Do you think a text ezine is unattractive? Perhaps so. But it can't transmit viruses, worms, or Trojan Horses, takes very little bandwidth, and looks the same in every email program. Use your creativity to make it as clean and crisp as possible.


I strongly recommend you use a template. If you don't have one, get mine (, and once you've downloaded it, modify it to suit your needs.

I also suggest that you take a few minutes and create a brief style guide for your ezine. If you have someone proof it, s/he can refer to it. Decide issues like spacing, punctuation, headers, capitalization, dates, abbreviations, line spacing, etc.

Here's an example:

Any grouping that has a series of numbers will be punctuated like this:

1. TITLE, CAPITALIZED AND FOLLOWED BY COLON: Leave two spaces before getting to the description of site/item.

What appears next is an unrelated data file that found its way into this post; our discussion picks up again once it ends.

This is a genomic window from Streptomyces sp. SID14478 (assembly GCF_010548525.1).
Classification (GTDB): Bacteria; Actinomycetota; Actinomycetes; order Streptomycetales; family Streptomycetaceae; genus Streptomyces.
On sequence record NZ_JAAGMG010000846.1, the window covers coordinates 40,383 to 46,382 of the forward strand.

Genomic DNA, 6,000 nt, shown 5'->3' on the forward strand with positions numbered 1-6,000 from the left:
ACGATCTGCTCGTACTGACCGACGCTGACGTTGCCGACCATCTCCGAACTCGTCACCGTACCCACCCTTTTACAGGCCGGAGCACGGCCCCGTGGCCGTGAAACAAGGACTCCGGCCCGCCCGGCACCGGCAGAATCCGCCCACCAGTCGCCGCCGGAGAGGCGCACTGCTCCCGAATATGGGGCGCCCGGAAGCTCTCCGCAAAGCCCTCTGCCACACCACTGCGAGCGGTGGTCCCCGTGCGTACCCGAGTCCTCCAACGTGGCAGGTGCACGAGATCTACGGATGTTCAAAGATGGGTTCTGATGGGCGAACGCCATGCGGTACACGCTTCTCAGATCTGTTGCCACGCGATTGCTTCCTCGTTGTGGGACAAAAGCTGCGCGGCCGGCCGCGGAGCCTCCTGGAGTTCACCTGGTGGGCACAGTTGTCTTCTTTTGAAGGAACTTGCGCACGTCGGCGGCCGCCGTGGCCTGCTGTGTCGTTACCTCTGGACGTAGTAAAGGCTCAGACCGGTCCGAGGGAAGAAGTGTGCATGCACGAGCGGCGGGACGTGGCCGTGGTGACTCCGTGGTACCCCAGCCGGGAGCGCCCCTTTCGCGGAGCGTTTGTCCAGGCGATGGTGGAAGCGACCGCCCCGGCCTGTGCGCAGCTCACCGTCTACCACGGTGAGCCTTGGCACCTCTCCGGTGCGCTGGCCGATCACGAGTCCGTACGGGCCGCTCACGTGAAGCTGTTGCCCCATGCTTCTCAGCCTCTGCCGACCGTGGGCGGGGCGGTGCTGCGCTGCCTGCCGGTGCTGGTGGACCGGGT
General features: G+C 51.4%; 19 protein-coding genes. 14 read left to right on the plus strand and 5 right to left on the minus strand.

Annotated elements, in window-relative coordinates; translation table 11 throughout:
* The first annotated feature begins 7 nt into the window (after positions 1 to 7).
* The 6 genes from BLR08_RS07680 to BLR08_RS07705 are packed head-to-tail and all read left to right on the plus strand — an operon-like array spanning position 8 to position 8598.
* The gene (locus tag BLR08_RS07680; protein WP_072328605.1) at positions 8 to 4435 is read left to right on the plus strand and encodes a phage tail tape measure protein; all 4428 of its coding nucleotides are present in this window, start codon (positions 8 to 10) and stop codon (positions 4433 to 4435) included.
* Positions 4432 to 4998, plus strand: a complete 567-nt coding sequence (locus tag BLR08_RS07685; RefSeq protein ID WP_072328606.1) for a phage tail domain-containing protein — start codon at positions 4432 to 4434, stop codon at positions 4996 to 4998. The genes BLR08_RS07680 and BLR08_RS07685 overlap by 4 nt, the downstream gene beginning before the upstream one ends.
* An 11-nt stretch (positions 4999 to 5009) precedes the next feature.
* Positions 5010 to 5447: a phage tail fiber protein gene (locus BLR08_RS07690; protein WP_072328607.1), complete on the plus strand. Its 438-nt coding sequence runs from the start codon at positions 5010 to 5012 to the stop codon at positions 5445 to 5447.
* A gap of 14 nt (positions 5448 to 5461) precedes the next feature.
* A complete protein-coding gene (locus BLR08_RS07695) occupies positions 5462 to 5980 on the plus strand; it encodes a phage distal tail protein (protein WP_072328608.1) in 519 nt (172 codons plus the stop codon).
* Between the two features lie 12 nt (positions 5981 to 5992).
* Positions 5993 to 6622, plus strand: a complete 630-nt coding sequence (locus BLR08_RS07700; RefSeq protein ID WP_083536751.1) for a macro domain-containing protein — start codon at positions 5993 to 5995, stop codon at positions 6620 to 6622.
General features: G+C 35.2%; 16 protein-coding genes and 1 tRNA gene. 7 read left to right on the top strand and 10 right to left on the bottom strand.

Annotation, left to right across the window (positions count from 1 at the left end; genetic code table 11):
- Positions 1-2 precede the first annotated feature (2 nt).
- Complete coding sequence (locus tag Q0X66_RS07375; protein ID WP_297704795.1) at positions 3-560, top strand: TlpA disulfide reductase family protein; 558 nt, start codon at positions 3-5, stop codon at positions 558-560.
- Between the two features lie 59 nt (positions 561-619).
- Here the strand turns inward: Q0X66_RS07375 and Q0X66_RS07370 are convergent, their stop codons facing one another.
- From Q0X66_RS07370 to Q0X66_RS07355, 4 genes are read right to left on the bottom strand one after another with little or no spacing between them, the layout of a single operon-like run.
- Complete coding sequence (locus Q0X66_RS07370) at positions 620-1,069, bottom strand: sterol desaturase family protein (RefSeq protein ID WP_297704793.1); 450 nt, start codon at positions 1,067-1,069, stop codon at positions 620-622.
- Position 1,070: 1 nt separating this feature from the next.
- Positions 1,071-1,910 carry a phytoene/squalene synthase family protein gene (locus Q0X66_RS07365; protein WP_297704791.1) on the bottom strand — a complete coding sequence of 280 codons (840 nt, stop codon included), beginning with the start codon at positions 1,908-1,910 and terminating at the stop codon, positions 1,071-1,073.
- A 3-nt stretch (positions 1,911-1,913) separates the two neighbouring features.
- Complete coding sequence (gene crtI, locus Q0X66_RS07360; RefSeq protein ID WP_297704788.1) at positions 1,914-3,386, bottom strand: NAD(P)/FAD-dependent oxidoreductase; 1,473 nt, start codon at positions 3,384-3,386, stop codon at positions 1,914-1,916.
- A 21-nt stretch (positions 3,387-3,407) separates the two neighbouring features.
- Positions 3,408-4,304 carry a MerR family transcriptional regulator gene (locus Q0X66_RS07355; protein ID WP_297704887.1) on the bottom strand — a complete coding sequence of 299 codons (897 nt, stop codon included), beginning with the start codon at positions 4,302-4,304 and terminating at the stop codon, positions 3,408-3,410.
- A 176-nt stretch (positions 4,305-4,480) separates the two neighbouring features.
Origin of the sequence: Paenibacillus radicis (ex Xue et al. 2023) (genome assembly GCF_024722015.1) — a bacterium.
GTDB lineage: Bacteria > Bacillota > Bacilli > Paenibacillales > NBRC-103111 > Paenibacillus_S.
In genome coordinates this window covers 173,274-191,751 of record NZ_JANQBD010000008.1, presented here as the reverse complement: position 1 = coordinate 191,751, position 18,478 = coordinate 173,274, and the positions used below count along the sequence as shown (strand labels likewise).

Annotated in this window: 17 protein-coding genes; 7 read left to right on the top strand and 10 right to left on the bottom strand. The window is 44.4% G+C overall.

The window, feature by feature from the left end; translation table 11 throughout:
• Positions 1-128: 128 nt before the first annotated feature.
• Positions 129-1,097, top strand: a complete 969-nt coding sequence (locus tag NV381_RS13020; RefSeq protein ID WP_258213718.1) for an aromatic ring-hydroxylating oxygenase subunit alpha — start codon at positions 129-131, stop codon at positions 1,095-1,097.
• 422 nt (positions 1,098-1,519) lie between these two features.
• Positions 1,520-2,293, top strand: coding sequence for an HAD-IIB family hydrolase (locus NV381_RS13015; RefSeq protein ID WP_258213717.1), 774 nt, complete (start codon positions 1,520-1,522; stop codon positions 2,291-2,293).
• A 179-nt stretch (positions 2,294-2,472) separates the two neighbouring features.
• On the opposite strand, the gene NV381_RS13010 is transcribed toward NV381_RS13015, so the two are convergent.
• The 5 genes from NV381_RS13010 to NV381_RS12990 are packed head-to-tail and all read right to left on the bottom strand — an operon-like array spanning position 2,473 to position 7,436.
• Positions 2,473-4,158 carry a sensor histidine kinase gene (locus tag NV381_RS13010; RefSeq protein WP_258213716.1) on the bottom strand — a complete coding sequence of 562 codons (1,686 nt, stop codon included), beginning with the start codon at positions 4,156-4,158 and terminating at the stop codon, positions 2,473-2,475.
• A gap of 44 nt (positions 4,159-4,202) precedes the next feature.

Read every word and punctuation mark out loud. Use spellcheck. If I'm in doubt, I usually copy and paste my ezine into Word to see if it will catch any errors in spelling or usage. I leave the document open in NoteTab and make changes as needed.

Before you send it out, email yourself a copy and see how it looks when you get it back. I find that sometimes word wrap didn't work (especially if I was cutting and pasting), and this quick test helped correct the situation.


Make sure you have your email address at the beginning and the end of your ezine. If, anywhere in your publication, you want to have readers contact you on a specific subject, try using this format, which works in most email programs:

If you have more than one word in the subject area, use a hyphen or underscore character to keep everything connected.